What is tankless hot water?
Last updated 11/8/2019
Tankless water heaters are an energy-efficient alternative to traditional hot water storage tanks that provide many benefits. Also known as on-demand water heaters, tankless hot water system produce hot water only as needed, as opposed to traditional water heating systems that heat water and store it for use in a large tank. Tankless water heaters are a safe, energy-efficient water heating option that can help you save space and money when compared to traditional options.
How do tankless water heaters work?
The basic principle of tankless water heaters is that you can supply your home with heated water without a storage tank, which is often a source of significant energy loss. Tankless water heater systems provide heated water through a series of four steps:
1. Water enters the tankless unit
When you turn on a hot water tap in your home (such as a shower or washing machine), water begins to flow into the tankless heater system. A flow sensor detects the incoming water and signals the heating element of your unit to begin producing heated water. For most gas-powered tankless water heaters, a central control panel opens a gas valve to fuel a burner. In electric units, the control panel turns on the electric heating element.
2. A heat exchanger transfers heat to your water
Next, water that enters the heater flows through a heat exchanger, which captures heat from the heating unit and transfers it to the cool water flowing through the system. The heat exchanger is often a coil of copper tubing that absorbs heat from a gas burner or electric current and transfers it to water moving through the heater.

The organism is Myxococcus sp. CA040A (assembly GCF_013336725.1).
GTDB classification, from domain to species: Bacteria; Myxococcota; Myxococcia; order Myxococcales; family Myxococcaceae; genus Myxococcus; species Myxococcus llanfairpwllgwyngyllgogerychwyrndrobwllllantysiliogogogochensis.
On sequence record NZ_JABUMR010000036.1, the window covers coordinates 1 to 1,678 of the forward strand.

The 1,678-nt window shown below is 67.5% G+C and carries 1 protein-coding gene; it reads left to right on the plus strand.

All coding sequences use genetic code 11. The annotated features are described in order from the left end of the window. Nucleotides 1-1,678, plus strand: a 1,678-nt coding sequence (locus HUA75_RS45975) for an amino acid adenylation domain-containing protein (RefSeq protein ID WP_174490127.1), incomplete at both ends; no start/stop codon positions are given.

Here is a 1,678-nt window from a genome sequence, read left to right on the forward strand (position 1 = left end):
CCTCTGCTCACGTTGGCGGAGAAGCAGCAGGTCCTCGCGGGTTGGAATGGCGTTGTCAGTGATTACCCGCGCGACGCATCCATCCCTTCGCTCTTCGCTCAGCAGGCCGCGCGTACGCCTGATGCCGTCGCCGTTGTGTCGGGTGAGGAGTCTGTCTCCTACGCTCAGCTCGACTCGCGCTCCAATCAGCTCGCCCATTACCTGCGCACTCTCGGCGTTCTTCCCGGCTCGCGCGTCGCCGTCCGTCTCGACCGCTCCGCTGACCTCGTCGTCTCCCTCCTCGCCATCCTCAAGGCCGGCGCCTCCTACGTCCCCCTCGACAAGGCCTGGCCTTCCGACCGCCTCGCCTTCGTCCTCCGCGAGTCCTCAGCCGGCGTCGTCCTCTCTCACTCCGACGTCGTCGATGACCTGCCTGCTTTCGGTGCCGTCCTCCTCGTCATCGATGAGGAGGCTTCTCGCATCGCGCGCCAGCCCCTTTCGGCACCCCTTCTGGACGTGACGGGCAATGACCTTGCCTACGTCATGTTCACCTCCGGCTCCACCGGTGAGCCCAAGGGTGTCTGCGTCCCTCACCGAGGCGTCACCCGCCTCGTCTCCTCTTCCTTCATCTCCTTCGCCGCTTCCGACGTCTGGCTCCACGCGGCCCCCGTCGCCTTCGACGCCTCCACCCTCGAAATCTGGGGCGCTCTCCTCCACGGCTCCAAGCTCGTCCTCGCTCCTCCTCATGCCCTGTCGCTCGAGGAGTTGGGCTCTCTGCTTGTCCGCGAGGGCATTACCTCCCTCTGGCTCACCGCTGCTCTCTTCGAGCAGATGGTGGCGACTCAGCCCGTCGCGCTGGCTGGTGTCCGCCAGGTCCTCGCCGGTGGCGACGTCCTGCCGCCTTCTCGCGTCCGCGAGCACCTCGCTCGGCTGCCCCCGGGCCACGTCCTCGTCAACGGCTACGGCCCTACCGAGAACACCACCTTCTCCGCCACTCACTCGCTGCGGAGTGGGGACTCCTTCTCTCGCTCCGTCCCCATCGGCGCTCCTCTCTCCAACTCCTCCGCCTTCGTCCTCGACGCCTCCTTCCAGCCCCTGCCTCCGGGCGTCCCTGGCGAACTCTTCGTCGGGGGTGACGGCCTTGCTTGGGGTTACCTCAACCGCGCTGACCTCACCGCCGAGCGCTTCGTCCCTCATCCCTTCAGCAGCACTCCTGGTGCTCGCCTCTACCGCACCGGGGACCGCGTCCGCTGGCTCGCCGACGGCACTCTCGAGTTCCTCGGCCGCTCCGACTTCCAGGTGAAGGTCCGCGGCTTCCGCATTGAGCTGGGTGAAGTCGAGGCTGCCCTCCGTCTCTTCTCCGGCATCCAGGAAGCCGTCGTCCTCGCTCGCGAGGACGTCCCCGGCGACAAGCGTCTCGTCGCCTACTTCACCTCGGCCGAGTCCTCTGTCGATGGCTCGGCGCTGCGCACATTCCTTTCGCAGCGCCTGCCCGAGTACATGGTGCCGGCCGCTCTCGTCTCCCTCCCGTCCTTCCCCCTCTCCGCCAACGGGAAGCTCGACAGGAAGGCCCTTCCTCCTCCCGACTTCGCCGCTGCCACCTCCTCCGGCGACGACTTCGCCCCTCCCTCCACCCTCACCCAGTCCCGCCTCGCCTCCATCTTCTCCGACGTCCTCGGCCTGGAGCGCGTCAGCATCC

3. Controls adjust water to the correct temperature
After the heat exchanger transfers heat into water running through your tankless heater, a temperature sensor detects how hot the water is; if the temperature needs to be brought down, your panel will adjust any number of controls. These controls include a mixing valve, water valve, and–for gas units–a gas valve. All of these precise controls allow your on-demand water heater to adjust the water it produces to the exact temperature and pressure you need.
4. Usable hot water exits the water heater
Finally, hot water at your desired temperature exits the heating system and flows into your faucet, showerhead, or other device using heated water. In gas units, any exhaust gases are filtered out and disposed of through a ventilation system.
Types of tankless water heaters
There are two main ways to segment tankless water heaters: their fuel source and their use case:
Gas vs. electric tankless water heaters
On-demand water heaters are typically run on gas or electricity. Electric units are typically quieter, less expensive, and more versatile than gas units; however, in some colder climates, they may not be able to supply enough hot water to large properties. Electric heaters are also more efficient than gas units (98%+ vs. 80-85%, respectively) but have a lifetime around half that of gas-powered on-demand water units.
Another advantage of electric water heaters is that you can power them with a solar panel system on your own property. For this reason, electric tankless water heaters are generally thought of as more environmentally friendly than gas-powered units. Additionally, the exhaust from gas units contributes greenhouse gases to the atmosphere, while electric tankless heaters don’t produce any emissions on-site.
Point-of-use vs. whole-house tankless water heaters
The second major way to differentiate tankless hot water heaters is by their use case. A point-of-use on-demand water heater works much like a mini-split air source heat pump – instead of a single heater supplying hot water for your whole property, a point-of-use system is installed at a specific spot that needs hot water, such as a faucet or laundry machine, and only supplies hot water to that single water-using appliance.
A whole-house on-demand water heater does as its name implies - it supplies hot water to an entire property. Whole-house setups are often more practical in warmer climates or as retrofits, but a more important factor is your household hot water usage patterns. If you tend to use a lot of hot water all at once, whole-house systems may be more practical. For example, a family that all showers at a similar time in the morning will likely benefit more from a whole-house heater, as long as you don’t use too much water. That said, if you tend to use hot water sporadically or infrequently in certain parts of your home, like with a washing machine or a guest bathroom shower, having a few point-of-use heaters may be more cost-effective.